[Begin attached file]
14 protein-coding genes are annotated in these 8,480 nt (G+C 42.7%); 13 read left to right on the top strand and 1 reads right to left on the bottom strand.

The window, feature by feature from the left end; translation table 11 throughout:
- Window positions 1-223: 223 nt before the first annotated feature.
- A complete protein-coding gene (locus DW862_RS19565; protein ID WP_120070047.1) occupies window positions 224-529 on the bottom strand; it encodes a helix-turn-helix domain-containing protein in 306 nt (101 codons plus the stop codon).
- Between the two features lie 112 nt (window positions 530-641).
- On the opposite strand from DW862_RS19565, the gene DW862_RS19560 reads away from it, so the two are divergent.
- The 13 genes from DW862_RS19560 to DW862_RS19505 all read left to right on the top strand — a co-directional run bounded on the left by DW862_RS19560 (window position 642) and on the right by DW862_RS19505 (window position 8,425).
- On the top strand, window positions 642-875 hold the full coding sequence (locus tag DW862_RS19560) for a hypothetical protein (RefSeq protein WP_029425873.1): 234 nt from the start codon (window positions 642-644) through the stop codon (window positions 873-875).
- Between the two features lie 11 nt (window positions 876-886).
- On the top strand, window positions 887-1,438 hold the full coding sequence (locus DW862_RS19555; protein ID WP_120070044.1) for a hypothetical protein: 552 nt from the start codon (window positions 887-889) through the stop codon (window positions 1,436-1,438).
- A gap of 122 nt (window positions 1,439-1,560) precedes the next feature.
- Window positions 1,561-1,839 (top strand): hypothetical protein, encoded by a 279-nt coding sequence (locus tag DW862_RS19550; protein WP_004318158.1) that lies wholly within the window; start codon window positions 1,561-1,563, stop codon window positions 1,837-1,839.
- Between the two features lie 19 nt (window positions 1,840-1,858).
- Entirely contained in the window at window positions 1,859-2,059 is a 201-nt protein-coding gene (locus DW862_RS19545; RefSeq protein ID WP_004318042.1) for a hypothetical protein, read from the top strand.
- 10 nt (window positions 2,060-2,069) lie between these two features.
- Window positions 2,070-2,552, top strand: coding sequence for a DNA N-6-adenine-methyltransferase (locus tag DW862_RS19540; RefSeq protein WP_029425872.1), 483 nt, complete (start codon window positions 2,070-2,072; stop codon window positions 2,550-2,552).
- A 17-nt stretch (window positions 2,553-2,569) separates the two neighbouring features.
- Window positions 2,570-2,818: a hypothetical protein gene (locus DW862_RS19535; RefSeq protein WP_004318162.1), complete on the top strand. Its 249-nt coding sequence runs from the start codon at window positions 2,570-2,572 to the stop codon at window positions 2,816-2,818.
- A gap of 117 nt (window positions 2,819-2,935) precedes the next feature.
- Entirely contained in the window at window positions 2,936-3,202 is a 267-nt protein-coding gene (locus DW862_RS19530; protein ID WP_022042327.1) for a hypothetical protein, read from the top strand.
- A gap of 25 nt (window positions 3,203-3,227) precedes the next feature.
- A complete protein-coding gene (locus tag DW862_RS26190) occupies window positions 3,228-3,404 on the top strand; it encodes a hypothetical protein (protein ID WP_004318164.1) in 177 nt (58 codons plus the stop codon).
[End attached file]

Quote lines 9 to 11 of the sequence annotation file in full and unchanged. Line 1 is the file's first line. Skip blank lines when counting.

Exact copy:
- Between the two features lie 11 nt (window positions 876-886).
- On the top strand, window positions 887-1,438 hold the full coding sequence (locus DW862_RS19555; protein ID WP_120070044.1) for a hypothetical protein: 552 nt from the start codon (window positions 887-889) through the stop codon (window positions 1,436-1,438).
- A gap of 122 nt (window positions 1,439-1,560) precedes the next feature.